Tag Archives: First Baptist Church

Woven Threads of Friendship

Several of us were enjoying an intimate ladies’ luncheon. Conversation turned to when and under what circumstances each of us had come to our small town or if we had always lived here. From there we began chatting about various people in our church and community who had made lasting impressions on us. We sipped coffee and waxed enthusiastic about the Mott sisters, Mr. and Mrs. Harris Jefferson, Mr. Ben Mauldin, Dr. Singleton, Bonnie Manry, Mr. Cuy Broome, Norman and Minnie Pipkin, Madge Clark, the Askews and many more.

I listened to the stories about this one and that one learning new things about people I’d known for years. It was fascinating to hear the many different ways members of this one little group had been affected by so many mutual friends. Phrases like “Oh, you knew her?” and “Did you know he…?” or “Remember when…?” were tossed around with a mix of merriment and sadness.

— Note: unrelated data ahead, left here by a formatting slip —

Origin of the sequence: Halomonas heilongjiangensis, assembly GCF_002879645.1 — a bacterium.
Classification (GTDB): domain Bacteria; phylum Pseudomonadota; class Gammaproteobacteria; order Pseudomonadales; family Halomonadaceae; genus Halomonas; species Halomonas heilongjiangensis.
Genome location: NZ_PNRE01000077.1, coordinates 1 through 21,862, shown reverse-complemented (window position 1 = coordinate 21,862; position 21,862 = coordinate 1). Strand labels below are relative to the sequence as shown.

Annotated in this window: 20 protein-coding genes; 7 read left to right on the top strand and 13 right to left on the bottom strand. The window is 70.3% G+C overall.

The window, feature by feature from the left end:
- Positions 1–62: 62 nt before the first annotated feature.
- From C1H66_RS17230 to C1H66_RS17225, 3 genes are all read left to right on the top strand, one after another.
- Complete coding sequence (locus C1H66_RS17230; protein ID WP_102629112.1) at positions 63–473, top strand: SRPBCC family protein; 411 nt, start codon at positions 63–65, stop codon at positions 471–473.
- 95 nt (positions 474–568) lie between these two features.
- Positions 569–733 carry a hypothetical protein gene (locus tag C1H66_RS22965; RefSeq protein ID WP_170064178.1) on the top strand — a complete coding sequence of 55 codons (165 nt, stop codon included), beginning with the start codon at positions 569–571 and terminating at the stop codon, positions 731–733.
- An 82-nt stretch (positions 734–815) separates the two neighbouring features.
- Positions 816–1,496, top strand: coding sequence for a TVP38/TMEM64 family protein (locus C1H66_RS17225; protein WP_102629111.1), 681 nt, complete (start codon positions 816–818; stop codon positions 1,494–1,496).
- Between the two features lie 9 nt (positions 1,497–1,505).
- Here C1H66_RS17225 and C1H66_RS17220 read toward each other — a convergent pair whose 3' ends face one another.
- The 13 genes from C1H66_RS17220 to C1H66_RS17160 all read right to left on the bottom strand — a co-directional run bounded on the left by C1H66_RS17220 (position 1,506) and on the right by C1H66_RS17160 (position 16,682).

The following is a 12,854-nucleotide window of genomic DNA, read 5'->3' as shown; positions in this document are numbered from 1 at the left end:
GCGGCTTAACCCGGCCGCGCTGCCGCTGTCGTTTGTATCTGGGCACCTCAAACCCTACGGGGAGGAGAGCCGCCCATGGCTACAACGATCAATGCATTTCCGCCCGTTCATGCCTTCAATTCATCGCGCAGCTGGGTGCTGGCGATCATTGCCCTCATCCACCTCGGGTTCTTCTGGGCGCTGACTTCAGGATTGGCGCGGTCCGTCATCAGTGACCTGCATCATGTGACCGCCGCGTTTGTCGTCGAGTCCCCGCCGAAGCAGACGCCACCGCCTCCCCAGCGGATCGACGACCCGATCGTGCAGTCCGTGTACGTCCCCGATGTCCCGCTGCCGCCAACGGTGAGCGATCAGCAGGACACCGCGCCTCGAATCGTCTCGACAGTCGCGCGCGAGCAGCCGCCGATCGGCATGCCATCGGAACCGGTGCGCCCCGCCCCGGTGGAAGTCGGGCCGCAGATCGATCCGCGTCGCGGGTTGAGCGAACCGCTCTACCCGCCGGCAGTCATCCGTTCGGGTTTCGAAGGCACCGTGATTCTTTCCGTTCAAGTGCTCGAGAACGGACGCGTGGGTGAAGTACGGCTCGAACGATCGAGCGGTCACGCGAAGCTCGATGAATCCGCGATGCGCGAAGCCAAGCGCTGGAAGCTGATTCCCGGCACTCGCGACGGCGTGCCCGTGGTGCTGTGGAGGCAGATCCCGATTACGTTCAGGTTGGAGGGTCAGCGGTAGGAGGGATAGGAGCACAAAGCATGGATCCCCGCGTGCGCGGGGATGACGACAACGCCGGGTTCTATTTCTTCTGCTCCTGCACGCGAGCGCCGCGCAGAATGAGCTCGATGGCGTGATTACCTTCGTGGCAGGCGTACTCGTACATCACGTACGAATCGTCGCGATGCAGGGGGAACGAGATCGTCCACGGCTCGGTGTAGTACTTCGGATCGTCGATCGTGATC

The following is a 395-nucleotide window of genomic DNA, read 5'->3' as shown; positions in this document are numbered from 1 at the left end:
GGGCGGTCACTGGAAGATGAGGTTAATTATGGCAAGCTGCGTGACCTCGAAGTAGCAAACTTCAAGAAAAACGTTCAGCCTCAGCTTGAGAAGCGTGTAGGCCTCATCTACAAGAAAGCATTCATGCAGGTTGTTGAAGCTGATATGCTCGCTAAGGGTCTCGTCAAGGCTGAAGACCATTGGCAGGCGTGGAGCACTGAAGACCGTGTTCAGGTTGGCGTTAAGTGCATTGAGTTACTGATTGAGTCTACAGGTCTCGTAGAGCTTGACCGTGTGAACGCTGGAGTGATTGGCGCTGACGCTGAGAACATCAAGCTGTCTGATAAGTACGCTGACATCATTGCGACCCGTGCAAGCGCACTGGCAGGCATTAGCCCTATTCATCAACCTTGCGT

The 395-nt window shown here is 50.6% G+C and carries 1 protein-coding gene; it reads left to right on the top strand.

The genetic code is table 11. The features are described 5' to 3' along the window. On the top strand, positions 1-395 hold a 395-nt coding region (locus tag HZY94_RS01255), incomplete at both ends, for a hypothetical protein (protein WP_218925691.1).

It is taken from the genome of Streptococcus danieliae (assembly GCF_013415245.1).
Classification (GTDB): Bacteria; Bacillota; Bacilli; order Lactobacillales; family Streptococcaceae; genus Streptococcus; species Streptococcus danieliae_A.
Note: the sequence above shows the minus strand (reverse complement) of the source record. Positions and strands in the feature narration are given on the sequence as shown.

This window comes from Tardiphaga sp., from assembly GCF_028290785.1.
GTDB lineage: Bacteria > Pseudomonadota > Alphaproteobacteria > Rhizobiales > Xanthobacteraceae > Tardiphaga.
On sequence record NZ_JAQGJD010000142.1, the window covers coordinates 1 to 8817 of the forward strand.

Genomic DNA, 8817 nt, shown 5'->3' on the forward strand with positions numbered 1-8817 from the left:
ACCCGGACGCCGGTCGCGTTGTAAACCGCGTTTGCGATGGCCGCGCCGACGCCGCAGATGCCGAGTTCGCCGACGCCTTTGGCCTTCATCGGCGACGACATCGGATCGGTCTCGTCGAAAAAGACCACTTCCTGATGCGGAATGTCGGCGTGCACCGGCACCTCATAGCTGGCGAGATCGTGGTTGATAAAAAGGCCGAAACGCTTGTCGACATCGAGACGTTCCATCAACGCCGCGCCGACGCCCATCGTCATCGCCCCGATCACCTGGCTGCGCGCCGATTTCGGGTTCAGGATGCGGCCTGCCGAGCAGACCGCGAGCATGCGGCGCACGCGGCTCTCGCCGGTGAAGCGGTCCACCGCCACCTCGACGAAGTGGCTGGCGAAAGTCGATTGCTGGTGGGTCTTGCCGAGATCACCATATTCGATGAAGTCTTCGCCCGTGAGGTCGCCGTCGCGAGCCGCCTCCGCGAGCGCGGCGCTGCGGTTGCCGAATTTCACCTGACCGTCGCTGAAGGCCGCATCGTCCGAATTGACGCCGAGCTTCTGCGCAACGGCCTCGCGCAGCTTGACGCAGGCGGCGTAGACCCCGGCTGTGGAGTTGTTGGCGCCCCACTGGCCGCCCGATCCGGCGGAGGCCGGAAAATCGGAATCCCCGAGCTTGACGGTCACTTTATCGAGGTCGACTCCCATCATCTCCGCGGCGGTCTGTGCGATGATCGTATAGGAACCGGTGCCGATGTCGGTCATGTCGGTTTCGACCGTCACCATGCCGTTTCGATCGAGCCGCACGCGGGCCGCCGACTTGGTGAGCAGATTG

Several mentioned the one who had invited them to First Baptist Cairo, others recalled a Sunday school teacher who had meant so much to them raising responses like “Oh, yes, I was in her class one year.” We talked about those who had faithfully cared for our babies in the nursery and others who had been there as a strong shoulder when disappointments and sorrows hit. We remembered fondly folks who kept things going like Raymond Hurst who claimed the ministry of keeping the First Baptist chimes playing, and “Miss Wessie,” librarian at Roddenbery Memorial Library who might call individuals to alert their attention to some book she knew they needed to read. “I’ll have it ready for you at the front desk,” she’d say positively. We laughed at many a funny tale including some interesting matchmaking endeavors, some that failed and some that were a great success.

After everyone had gone home, I thought about what a huge difference any one person can make in another’s life without even realizing it. What a witness Mr. Pipkin was in simply coming to church when he could no longer hear. When we opened a bank account, what if the clerk, Mrs. Jefferson, had not warmly invited us to her church?

Is it possible we, too, might make a difference in someone’s life as our friendships weave together like a colorful afghan in progress?


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